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A Notary's Point Of View: Education Is Key To Getting It Right


Imagine yourself as an immigrant who’s just arrived in the United States. The border agent gives you a handbook entitled “A Guide for New U.S. Citizens,” opens the entry doors to the United States and says, “Have a nice life.”

Now consider you are applying for a Notary commission in one of the 31 states that do not have testing or training requirements for Notaries Public. You receive your commission, pay your fee to the state, obtain your seal, and set up shop — but you don’t have enough information to guide you through your first assignment. What type of notarization is needed? What information should you record in the journal? Are you even required to keep a journal? How much are you legally allowed to charge as a Notary? Even after reading their state’s Notary handbook, many Notaries are left with more questions than answers. For instance, in Virginia (where I am commissioned), Notaries may be removed from office for the unauthorized practice of law. But a new Notary may not realize that unauthorized practice of law can be as innocuous as recommending to a signer what notarial act is needed for a document.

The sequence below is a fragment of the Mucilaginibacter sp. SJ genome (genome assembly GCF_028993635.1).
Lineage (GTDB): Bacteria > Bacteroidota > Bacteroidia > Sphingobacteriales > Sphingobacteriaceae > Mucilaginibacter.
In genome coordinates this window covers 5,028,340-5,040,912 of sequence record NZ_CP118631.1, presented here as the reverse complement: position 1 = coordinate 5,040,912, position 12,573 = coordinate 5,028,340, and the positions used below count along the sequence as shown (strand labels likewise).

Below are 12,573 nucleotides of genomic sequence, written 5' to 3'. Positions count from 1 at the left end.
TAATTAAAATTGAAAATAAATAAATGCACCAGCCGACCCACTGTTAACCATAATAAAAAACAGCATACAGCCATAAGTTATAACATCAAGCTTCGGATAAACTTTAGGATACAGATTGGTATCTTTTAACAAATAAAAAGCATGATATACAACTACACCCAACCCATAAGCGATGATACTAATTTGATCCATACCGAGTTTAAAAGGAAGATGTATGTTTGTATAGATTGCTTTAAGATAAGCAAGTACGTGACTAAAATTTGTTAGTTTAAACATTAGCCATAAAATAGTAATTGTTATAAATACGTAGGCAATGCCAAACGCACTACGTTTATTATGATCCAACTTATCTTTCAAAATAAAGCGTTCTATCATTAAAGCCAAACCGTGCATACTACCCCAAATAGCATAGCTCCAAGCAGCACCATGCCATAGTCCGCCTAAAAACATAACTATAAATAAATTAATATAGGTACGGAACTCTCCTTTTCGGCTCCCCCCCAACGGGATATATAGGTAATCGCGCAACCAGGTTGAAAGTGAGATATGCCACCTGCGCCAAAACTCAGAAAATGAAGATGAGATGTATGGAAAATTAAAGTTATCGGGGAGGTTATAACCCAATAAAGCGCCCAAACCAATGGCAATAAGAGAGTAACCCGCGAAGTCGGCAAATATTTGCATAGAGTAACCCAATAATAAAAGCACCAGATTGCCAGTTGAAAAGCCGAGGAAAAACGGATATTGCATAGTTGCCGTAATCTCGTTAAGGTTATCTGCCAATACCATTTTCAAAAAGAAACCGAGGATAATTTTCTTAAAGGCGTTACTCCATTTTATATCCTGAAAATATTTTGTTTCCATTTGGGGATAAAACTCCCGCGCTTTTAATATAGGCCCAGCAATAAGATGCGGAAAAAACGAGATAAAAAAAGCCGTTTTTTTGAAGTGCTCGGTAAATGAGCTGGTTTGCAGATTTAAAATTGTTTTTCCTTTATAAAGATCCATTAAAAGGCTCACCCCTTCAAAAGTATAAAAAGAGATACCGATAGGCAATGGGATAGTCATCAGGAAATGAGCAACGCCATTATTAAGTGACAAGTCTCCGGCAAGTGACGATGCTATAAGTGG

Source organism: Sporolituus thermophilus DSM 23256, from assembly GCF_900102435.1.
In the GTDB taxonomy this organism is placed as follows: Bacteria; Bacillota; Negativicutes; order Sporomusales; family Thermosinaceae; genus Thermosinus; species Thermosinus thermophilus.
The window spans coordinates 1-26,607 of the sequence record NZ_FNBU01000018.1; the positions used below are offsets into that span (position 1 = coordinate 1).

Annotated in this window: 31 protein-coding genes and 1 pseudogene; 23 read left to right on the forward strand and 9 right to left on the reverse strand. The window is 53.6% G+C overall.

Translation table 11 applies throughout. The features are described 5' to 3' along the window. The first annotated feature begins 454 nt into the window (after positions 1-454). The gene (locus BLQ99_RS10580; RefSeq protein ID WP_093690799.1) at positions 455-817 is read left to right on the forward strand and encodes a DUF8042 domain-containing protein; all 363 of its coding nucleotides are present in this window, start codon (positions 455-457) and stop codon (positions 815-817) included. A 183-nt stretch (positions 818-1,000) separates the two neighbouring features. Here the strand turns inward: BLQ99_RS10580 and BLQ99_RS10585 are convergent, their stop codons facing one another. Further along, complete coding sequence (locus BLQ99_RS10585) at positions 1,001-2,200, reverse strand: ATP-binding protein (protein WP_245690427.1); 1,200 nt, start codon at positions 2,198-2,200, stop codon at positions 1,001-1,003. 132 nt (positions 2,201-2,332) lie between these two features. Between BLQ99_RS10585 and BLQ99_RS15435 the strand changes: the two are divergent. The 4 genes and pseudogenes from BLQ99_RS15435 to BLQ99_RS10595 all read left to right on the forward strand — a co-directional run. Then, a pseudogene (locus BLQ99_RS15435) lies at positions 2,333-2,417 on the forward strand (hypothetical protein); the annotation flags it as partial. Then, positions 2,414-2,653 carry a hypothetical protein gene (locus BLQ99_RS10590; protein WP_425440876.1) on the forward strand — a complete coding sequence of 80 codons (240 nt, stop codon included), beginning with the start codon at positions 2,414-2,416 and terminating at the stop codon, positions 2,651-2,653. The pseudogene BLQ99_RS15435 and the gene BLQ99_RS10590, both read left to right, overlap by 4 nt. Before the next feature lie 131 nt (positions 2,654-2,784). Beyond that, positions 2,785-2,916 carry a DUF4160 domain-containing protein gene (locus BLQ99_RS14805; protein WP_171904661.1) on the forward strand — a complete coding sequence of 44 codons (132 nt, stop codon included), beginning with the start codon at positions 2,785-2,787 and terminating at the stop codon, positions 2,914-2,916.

Sometimes newly commissioned novices seek out other more experienced Notaries to ask questions like, “How do I administer an oath?” or “What’s the difference between a jurat and an acknowledgment?” But not all experienced Notaries are willing to help a new guy and will refuse to share their expertise for fear that the new Notary may be looking to start a rival business.

If all states required commission applicants to complete a basic education course, and to pass a test showing minimum proficiency in the rules and procedures that govern the office of the Notary Public, many “innocent mistakes” could be avoided, reducing the risk of civil and criminal action against a Notary who “just didn’t know” the rules of the road. In the end, Notary education is an inexpensive way to avoid costly litigation and uphold the function of the Notary Public office — to be a guarantor of trust.

Note: The author is a Virginia Notary and recently became the state’s seventh “e-Notary.” He also is part of the NNA’s Member Network and is an NNA 2013 Notary of the Year Honoree.

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